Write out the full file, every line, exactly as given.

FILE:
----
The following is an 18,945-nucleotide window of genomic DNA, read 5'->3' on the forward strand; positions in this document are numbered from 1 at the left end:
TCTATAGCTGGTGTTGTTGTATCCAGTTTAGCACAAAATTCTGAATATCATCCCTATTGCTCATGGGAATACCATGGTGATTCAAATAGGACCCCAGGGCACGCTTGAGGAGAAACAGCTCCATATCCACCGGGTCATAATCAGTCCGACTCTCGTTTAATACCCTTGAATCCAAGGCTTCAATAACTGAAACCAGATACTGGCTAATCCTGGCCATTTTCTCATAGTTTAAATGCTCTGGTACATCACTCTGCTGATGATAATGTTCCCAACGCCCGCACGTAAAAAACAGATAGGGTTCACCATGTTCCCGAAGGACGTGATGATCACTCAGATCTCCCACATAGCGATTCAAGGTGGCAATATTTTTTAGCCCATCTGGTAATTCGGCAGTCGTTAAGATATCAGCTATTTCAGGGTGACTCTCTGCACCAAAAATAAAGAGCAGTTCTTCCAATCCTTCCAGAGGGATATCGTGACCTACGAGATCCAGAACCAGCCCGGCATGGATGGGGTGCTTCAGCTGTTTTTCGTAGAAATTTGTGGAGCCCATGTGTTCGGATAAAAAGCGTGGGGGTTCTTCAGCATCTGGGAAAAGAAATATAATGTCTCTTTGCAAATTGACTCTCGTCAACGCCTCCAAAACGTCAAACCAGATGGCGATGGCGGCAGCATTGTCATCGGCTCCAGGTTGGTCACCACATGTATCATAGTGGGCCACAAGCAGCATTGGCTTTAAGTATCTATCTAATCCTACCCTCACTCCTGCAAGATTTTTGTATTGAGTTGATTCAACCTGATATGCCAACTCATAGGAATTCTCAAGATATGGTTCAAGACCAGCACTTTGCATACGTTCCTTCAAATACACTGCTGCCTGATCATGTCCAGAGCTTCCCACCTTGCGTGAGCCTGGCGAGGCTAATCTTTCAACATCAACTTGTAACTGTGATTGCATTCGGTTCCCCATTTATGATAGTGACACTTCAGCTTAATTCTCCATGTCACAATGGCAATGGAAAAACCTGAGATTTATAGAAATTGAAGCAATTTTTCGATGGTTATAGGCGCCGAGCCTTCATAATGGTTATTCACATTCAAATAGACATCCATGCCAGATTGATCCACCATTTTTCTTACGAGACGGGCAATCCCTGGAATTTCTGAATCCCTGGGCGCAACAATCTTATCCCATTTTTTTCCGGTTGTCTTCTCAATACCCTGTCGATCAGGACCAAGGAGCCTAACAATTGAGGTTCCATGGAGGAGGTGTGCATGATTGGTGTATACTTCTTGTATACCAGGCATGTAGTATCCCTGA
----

The following is an 18,945-nucleotide window of genomic DNA, read 5'->3' on the forward strand; positions in this document are numbered from 1 at the left end:
TCTATAGCTGGTGTTGTTGTATCCAGTTTAGCACAAAATTCTGAATATCATCCCTATTGCTCATGGGAATACCATGGTGATTCAAATAGGACCCCAGGGCACGCTTGAGGAGAAACAGCTCCATATCCACCGGGTCATAATCAGTCCGACTCTCGTTTAATACCCTTGAATCCAAGGCTTCAATAACTGAAACCAGATACTGGCTAATCCTGGCCATTTTCTCATAGTTTAAATGCTCTGGTACATCACTCTGCTGATGATAATGTTCCCAACGCCCGCACGTAAAAAACAGATAGGGTTCACCATGTTCCCGAAGGACGTGATGATCACTCAGATCTCCCACATAGCGATTCAAGGTGGCAATATTTTTTAGCCCATCTGGTAATTCGGCAGTCGTTAAGATATCAGCTATTTCAGGGTGACTCTCTGCACCAAAAATAAAGAGCAGTTCTTCCAATCCTTCCAGAGGGATATCGTGACCTACGAGATCCAGAACCAGCCCGGCATGGATGGGGTGCTTCAGCTGTTTTTCGTAGAAATTTGTGGAGCCCATGTGTTCGGATAAAAAGCGTGGGGGTTCTTCAGCATCTGGGAAAAGAAATATAATGTCTCTTTGCAAATTGACTCTCGTCAACGCCTCCAAAACGTCAAACCAGATGGCGATGGCGGCAGCATTGTCATCGGCTCCAGGTTGGTCACCACATGTATCATAGTGGGCCACAAGCAGCATTGGCTTTAAGTATCTATCTAATCCTACCCTCACTCCTGCAAGATTTTTGTATTGAGTTGATTCAACCTGATATGCCAACTCATAGGAATTCTCAAGATATGGTTCAAGACCAGCACTTTGCATACGTTCCTTCAAATACACTGCTGCCTGATCATGTCCAGAGCTTCCCACCTTGCGTGAGCCTGGCGAGGCTAATCTTTCAACATCAACTTGTAACTGTGATTGCATTCGGTTCCCCATTTATGATAGTGACACTTCAGCTTAATTCTCCATGTCACAATGGCAATGGAAAAACCTGAGATTTATAGAAATTGAAGCAATTTTTCGATGGTTATAGGCGCCGAGCCTTCATAATGGTTATTCACATTCAAATAGACATCCATGCCAGATTGATCCACCATTTTTCTTACGAGACGGGCAATCCCTGGAATTTCTGAATCCCTGGGCGCAACAATCTTATCCCATTTTTTTCCGGTTGTCTTCTCAATACCCTGTCGATCAGGACCAAGGAGCCTAACAATTGAGGTTCCATGGAGGAGGTGTGCATGATTGGTGTATACTTCTTGTATACCAGGCATGTAGTATCCCTGA